Finding and hiring the right voice talent to serve as the audio ambassador of your brand has become a lot easier in the last decade. That voice can be found anywhere from explainer videos to radio ads to your telephone system.
At Voices, we operate the world’s largest marketplace that connects producers with professional voice talent. In doing so, we intimately understand the voice types that are most in demand. The voice type is merely a reflection of the tone and style of delivery that a creative producer is seeking.
Before launching into your next project, consider how a given voice could match your brand and the objectives you’re trying to achieve. Think about your business objectives. Maybe the sound you’re going for is reflected in the voice types below. Let’s explore them now.
A reassuring voice letting you know that he or she, and by extension the brand, cares about you by stating a cause that aligns with your ideals. This is the voice you want and need to hear from at those low points in life. They are a voice of comfort and stability. Their voice comes through an unexpected TV commercial or more likely through a podcast where relationships are formed over time. In just a few episodes, listeners unknowingly develop a sense of trust with the podcast host, coming to see them as reassuring, trustworthy and even as a friend, albeit from a distance.
As advertisers are trying to convey a sense of community during the COVID-19 pandemic, the heartwarming caregiver is being heard more than ever. Take, for example, this ad for AT&T about staying connected. Or if you need to hear this voice in your head, think of celebrities like Reese Witherspoon, Julia Roberts, or John Legend.
The authority figure is the no-nonsense, get-to-the-point delivery that tells the listener exactly what they need to know, nothing more, nothing less. This approach prides itself on cutting through the clutter and giving you just the facts.
A joint-study between the University of Miami and Duke University found that individuals with lower-pitched voices are perceived to have more integrity, competence, and physical power. You can find this voice type in both the male and female voice. If we were to jump into the realm of celebrity voices for examples, most people tend to hear Morgan Freeman, James Earl Jones, or Cate Blanchett in their heads. Their poise, confidence and unquestionable authority easily lend themselves to building trust.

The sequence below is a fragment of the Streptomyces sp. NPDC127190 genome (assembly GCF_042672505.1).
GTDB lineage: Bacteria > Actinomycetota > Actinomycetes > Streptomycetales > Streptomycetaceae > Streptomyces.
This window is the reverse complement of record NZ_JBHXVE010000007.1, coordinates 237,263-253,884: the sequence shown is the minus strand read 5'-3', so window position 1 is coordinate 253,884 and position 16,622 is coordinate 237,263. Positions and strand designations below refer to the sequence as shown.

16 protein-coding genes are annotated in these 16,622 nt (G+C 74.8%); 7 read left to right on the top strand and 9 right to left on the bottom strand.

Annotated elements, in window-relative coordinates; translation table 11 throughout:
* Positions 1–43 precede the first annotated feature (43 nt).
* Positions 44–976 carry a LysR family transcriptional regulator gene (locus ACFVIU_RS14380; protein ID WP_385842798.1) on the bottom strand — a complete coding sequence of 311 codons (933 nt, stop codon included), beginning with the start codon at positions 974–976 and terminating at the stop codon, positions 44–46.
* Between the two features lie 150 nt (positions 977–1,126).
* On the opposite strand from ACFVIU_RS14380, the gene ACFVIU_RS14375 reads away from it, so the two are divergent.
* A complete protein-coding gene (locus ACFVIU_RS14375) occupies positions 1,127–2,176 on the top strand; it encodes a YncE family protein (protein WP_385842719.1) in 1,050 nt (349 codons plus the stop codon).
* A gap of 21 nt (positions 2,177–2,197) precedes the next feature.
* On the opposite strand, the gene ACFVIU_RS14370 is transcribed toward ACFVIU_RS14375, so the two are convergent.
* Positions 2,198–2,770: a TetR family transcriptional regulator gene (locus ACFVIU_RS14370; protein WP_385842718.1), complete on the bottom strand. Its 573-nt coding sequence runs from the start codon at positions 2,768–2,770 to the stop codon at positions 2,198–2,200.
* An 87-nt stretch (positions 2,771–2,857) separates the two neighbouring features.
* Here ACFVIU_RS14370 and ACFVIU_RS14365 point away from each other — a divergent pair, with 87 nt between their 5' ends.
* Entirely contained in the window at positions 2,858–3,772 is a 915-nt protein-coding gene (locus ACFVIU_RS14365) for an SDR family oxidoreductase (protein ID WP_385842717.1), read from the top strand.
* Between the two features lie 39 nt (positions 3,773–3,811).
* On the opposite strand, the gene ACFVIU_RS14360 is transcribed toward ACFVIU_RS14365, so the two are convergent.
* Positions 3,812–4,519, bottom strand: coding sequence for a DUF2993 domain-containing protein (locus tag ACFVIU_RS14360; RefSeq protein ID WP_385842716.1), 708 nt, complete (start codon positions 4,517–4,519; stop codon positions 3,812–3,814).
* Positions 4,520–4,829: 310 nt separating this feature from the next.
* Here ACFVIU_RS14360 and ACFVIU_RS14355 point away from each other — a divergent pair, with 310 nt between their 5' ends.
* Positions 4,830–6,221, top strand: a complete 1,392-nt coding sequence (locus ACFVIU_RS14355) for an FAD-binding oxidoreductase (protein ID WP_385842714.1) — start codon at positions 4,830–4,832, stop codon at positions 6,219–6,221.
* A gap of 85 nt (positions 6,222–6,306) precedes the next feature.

You know this voice. It’s your colleague who seems to always be a step or two ahead of you with the latest technology. The upside is that as early adopters, they become the expert that you rely on to show you, teach you and upgrade your technology. The approachable expert is always there when you need them and always makes you feel just as smart as they are by bringing you into the loop. They help you handle entire backlogs of software updates on your mobile phone, give you the inside scoop on something new such as breaking news, the latest trend or meme about to become a global phenomenon, upcoming movie releases, or the pending launch of a new product or service.
Celebrities whose voices lend themselves to an approachable expert read include George Clooney, Matthew McConaughey, Meryl Streep, Emma Stone, Taylor Swift, Elisha Cuthbert, and Emma Thompson. This voice may still be rich or even gravelly, but in comparison to the authority archetype above, these voices are lighter, with an air of warmth and familiarity — like a trusted peer, friend, or family member.
Person of Mystery
For those of us in North America, a foreign accent or dialect catches our ears because it’s different and intriguing. A person of mystery voice type is most often associated with a voice of luxury. It has a currency all its own, representing freedom and craftsmanship. This voice could inspire a spontaneous trip to Florence, the birthplace of the Renaissance, or the purchase of a handcrafted watch made by craftsmen in Switzerland or Germany. This voice is used to sell luxury goods or a tourist experience like no other.
When casting for a person of mystery, voices with accents and dialects are being used more and more often. While at times this is due to the increasing localization of ad campaigns, it most often turns out that accents are just appealing, especially when they are foreign to us. Imagine the voices of Nicole Kidman, Tom Hiddleston, Trevor Noah, Salma Hayek, Hugh Jackman, Idris Elba, and Kate Winslet. Or think of Keira Knightley’s long standing position as a brand ambassador for Chanel. Use words like charismatic, enchanting, foreign, luxurious, posh, or romantic to get that person of mystery read you’re looking for.
Many advertisers desire a famous or iconic sound, but not everyone has the budget to hire a celebrity or famous voice actor. However, a Voices.com survey revealed that marketers and advertisers have found a way to achieve a similar result. In fact, 63% of respondents said that they believe that ‘A similar voice can achieve the same result as a celebrity voice.’ It’s important to note the distinction between a ‘similar’ voice over, which has similar vocal qualities to famous voices, and a celebrity soundalike, which is an imitation of one person’s voice.
Whatever voice you choose, remember that it needs to resonate with your brand, and just as importantly, your audience.